Brewing Atlantic system may strengthen into Tropical Storm Ian

By Renee Duff for

A system in the Atlantic could become the next tropical storm of the season early this week.

The area of low pressure and its associated showers and thunderstorms, located approximately 800 miles east-northeast of the Lesser Antilles, has become better organized over the past several days.

RELATED: 15 of the deadliest American hurricanes ever

15 of the deadliest American hurricanes ever
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15 of the deadliest American hurricanes ever

Hurricane Hugo, 1989: 21 deaths

Hurricane Hugo made landfall as a Category 4 storm in South Carolina. It caused 21 deaths in the US and resulted in $7.1 billion of damage. At the time, it was the costliest storm in US history.

Photo courtesy: Getty

Tropical Storm Allison, 2001: 41 deaths

While not an official hurricane, Allison clocks in as the costliest and deadliest tropical storm in US history, causing 41 deaths and costing more than $5 billion in damage. The storm started over the Gulf of Mexico near Texas, then traveled east, causing floods like the one pictured here in Houston, Texas.

Photo courtesy: NOAA

Hurricane Irene, 2011: 56 deaths

Hurricane Irene, the first storm to hit the US since Ike three years earlier, made landfall in North Carolina as a Category 1 storm. The storm eventually made its way up to New York City, bringing flooding -- like the kind pictured here in Puerto Rico -- and causing $7.3 billion in damage overall.

Photo courtesy: AP

Hurricane Floyd, 1999: 57 deaths

Hurricane Floyd was a catastrophic storm because of the rain it brought along. The rain caused extreme flooding from North Carolina on up as the Category 2 storm traveled up the East Coast.

Photo courtesy: NOAA

Great Atlantic Hurricane, 1944: 64 deaths

The Great Atlantic Hurricane of 1944 was also devastating to New England, with 64 deaths and more than $100 million in damage. The storm was a Category 3 as it sped up the coast, hitting the Carolinas, Rhode Island, and Long Island before downgrading to a Category 2 in Maine.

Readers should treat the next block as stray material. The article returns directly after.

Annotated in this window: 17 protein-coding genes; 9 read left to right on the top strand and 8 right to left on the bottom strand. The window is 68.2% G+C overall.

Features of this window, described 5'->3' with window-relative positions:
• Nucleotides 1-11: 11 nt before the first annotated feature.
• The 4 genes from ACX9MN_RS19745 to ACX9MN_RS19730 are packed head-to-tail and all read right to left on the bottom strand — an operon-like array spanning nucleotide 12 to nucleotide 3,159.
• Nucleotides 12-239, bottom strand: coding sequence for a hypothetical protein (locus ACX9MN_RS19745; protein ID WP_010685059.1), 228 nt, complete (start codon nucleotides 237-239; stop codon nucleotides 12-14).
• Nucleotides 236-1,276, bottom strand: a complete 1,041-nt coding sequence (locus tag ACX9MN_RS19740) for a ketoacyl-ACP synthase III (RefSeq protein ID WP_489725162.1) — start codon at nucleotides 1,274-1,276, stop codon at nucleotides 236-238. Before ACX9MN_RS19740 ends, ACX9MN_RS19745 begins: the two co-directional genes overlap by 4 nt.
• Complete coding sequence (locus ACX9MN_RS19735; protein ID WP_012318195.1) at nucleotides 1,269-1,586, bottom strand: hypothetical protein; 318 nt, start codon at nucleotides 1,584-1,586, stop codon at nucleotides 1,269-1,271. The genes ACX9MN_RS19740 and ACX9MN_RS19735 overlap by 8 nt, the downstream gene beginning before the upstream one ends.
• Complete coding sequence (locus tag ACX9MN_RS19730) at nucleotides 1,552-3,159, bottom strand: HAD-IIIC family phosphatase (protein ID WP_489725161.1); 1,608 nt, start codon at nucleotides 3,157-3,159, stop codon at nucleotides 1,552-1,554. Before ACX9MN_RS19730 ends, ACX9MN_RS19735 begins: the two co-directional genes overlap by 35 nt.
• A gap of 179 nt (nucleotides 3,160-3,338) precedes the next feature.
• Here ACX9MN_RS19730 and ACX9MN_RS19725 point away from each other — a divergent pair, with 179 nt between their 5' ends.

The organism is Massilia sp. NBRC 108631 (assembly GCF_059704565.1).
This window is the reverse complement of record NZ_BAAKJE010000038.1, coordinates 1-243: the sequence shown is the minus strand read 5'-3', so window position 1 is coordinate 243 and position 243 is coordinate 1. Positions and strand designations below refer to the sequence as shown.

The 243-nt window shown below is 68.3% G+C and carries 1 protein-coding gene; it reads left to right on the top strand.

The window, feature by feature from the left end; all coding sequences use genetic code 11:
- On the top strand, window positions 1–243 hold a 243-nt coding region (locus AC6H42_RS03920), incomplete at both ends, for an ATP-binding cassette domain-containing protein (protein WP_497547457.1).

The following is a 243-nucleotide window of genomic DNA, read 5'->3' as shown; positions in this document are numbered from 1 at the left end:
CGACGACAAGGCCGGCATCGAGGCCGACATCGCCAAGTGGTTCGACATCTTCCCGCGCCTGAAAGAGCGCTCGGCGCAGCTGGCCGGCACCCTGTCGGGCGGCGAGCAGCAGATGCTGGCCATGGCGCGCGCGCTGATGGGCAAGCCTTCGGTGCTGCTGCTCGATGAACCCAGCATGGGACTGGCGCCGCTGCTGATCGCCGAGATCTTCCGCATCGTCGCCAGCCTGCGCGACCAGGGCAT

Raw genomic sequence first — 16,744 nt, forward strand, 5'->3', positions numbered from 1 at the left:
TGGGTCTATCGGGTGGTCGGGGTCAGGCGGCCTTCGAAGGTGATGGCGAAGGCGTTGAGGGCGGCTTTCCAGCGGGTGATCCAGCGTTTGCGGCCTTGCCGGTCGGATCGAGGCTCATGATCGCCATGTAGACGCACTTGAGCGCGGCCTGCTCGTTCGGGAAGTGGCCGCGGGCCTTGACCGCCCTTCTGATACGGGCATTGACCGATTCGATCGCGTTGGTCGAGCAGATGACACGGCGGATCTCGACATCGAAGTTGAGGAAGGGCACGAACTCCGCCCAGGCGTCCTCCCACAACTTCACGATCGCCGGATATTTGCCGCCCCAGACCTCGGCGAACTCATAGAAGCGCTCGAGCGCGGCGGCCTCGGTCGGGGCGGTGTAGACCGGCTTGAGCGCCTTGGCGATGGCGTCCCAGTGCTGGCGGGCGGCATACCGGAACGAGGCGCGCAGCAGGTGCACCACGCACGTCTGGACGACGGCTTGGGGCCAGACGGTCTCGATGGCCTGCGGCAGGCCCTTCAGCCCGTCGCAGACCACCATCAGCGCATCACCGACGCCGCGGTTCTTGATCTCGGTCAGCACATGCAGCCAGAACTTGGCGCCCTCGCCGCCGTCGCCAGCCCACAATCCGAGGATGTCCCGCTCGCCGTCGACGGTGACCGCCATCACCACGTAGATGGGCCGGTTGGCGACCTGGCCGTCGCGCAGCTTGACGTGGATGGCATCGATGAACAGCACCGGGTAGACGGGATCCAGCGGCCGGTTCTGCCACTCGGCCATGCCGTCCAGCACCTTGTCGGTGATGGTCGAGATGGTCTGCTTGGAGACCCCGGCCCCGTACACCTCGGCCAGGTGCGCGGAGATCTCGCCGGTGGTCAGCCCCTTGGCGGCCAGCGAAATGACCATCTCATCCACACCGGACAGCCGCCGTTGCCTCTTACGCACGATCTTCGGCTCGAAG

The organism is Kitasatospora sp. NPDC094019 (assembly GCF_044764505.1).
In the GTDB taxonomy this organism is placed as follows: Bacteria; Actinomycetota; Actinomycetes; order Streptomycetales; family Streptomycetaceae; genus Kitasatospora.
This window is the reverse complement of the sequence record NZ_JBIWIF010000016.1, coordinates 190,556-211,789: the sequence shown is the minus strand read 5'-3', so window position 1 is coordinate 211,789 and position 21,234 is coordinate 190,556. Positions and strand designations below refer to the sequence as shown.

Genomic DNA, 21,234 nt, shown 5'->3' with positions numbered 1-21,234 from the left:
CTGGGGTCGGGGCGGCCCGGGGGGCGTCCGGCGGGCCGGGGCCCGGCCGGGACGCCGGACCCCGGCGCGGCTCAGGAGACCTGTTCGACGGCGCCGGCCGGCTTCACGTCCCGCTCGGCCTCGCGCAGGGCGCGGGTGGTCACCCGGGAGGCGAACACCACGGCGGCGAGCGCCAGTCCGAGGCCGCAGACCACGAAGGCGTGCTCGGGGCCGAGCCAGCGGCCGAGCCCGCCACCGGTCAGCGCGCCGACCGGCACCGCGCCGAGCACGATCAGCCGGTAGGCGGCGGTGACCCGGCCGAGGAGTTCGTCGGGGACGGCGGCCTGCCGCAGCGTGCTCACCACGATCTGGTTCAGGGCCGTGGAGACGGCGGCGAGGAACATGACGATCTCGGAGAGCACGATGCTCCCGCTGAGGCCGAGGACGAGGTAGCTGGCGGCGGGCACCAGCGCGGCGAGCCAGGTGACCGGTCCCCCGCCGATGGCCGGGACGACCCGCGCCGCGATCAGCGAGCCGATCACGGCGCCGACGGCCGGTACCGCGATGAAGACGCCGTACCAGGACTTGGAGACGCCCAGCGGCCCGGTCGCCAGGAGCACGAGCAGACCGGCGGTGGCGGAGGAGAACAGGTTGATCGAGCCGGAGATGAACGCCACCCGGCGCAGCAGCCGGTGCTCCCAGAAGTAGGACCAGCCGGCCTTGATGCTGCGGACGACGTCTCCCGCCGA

Photo courtesy: NOAA

Hurricane Agnes, 1972: 122 deaths

Hurricane Agnes, as seen in this image made it all the way inland to Pennsylvania. Although it was only a Category 1 storm (with winds from 74-95 mph), it still caused 122 deaths and caused $2.1 billion in damage.

Photo courtesy: NOAA

Hurricane Ike, 2008: 195 deaths

The third costliest storm in US history, with $29.5 billion in damage, occurred in September 2008. Starting off the west coast of Africa, Hurricane Ike made its way over the Caribbean and into the Gulf, making US landfall in Texas as a Category 2 storm

Photo courtesy: Reuters

Hurricane Camille, 1969: 256 deaths

Hurricane Camille formed in the Gulf of Mexico and hit Mississippi as a Category 5 storm. Camille caused more than 256 deaths and clocks in as the second most intense hurricane to hit the US.

Photo courtesy: NOAA

New England, 1938: 256 deaths

Nicknamed "Long Island Express," the storm hit Puerto Rico as a Category 5 storm before charging north and hitting Long Island, New York and Connecticut as a Category 3 hurricane. The storm was responsible for more than 256 deaths.

Photo courtesy: NOAA

Hurricane Sandy, 2012: 285 deaths

With $71.4 billion in damage, Hurricane Sandy was the second costliest hurricane in US history. The Category 1 storm pummeled New York City, flooding the city's transportation systems and leaving thousands of homes destroyed.

It's looking more and more like Hurricane Joaquin won't make landfall in the US and join the list of most horrific storms in US history.

Photo courtesy: AP

Hurricane Audrey, 1957: 416 deaths

The U.S. started naming storms with women's names starting in 1953. Hurricane Audrey, the first storm of the 1957 hurricane season was the deadliest of the 1950s. It originated in the Gulf of Mexico, making landfall in Texas as a Category 4 storm. This image of the storm shows just how far hurricane imaging has come.